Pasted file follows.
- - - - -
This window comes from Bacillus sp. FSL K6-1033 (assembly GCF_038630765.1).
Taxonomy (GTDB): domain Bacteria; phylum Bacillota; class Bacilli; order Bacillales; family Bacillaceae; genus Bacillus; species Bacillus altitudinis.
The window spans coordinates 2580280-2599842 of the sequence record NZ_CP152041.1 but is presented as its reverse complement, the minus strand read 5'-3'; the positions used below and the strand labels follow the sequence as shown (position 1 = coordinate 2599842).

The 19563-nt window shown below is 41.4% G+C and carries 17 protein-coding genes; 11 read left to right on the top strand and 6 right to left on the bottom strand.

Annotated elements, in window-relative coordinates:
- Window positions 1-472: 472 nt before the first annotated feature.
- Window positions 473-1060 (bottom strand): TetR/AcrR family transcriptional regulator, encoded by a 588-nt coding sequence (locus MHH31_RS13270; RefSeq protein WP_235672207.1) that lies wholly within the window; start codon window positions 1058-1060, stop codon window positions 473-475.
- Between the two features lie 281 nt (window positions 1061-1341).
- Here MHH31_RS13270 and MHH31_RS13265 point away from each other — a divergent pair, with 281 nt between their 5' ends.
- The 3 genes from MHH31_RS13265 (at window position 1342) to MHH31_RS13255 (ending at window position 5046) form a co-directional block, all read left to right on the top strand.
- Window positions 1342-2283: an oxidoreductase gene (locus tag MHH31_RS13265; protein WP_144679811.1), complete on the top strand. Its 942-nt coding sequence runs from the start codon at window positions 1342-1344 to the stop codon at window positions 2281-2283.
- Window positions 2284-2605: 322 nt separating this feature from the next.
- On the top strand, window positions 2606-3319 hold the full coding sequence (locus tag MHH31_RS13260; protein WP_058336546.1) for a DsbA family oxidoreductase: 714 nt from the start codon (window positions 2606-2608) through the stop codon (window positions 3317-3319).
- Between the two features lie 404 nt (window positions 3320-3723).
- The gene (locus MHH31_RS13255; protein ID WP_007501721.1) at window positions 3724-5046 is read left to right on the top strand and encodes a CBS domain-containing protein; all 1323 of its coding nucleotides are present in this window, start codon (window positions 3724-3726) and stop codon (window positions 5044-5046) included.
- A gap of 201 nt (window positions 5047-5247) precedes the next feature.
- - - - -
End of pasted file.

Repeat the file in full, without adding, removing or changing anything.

This window comes from Bacillus sp. FSL K6-1033 (assembly GCF_038630765.1).
Taxonomy (GTDB): domain Bacteria; phylum Bacillota; class Bacilli; order Bacillales; family Bacillaceae; genus Bacillus; species Bacillus altitudinis.
The window spans coordinates 2580280-2599842 of the sequence record NZ_CP152041.1 but is presented as its reverse complement, the minus strand read 5'-3'; the positions used below and the strand labels follow the sequence as shown (position 1 = coordinate 2599842).

The 19563-nt window shown below is 41.4% G+C and carries 17 protein-coding genes; 11 read left to right on the top strand and 6 right to left on the bottom strand.

Annotated elements, in window-relative coordinates:
- Window positions 1-472: 472 nt before the first annotated feature.
- Window positions 473-1060 (bottom strand): TetR/AcrR family transcriptional regulator, encoded by a 588-nt coding sequence (locus MHH31_RS13270; RefSeq protein WP_235672207.1) that lies wholly within the window; start codon window positions 1058-1060, stop codon window positions 473-475.
- Between the two features lie 281 nt (window positions 1061-1341).
- Here MHH31_RS13270 and MHH31_RS13265 point away from each other — a divergent pair, with 281 nt between their 5' ends.
- The 3 genes from MHH31_RS13265 (at window position 1342) to MHH31_RS13255 (ending at window position 5046) form a co-directional block, all read left to right on the top strand.
- Window positions 1342-2283: an oxidoreductase gene (locus tag MHH31_RS13265; protein WP_144679811.1), complete on the top strand. Its 942-nt coding sequence runs from the start codon at window positions 1342-1344 to the stop codon at window positions 2281-2283.
- Window positions 2284-2605: 322 nt separating this feature from the next.
- On the top strand, window positions 2606-3319 hold the full coding sequence (locus tag MHH31_RS13260; protein WP_058336546.1) for a DsbA family oxidoreductase: 714 nt from the start codon (window positions 2606-2608) through the stop codon (window positions 3317-3319).
- Between the two features lie 404 nt (window positions 3320-3723).
- The gene (locus MHH31_RS13255; protein ID WP_007501721.1) at window positions 3724-5046 is read left to right on the top strand and encodes a CBS domain-containing protein; all 1323 of its coding nucleotides are present in this window, start codon (window positions 3724-3726) and stop codon (window positions 5044-5046) included.
- A gap of 201 nt (window positions 5047-5247) precedes the next feature.